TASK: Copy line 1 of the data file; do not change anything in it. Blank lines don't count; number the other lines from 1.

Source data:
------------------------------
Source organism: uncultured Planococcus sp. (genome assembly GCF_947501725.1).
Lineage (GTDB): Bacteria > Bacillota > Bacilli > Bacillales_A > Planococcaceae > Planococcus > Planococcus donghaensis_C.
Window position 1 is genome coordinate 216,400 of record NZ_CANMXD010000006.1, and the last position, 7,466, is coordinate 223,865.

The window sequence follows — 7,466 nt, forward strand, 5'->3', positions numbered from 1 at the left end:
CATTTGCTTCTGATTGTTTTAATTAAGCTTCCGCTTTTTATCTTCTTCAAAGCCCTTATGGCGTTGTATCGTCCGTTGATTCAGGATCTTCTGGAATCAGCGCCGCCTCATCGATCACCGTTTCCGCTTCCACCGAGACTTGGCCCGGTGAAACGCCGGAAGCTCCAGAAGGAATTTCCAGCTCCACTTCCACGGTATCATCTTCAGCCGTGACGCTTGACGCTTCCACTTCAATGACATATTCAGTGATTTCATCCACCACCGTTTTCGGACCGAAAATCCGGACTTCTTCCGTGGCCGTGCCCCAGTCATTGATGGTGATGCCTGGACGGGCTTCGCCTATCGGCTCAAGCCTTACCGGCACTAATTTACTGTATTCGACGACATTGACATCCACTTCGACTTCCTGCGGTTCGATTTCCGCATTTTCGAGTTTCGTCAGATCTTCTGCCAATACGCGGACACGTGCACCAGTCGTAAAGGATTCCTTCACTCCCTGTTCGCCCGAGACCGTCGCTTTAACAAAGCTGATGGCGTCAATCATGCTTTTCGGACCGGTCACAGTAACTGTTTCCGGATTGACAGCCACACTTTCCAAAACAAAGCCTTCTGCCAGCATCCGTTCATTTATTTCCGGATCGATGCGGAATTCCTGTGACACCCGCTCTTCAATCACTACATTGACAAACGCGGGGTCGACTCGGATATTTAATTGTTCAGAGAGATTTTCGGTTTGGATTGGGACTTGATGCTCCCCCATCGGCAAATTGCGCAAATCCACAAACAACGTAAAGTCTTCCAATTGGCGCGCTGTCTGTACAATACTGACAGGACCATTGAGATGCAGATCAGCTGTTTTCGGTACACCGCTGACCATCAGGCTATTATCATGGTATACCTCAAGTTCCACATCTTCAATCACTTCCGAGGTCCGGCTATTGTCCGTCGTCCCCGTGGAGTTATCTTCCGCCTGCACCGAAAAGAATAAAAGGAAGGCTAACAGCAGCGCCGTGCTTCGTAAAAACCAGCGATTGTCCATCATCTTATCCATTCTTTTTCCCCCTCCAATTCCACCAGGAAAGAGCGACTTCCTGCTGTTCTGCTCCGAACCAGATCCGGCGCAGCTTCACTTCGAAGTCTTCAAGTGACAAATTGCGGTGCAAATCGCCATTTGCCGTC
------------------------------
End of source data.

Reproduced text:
Source organism: uncultured Planococcus sp. (genome assembly GCF_947501725.1).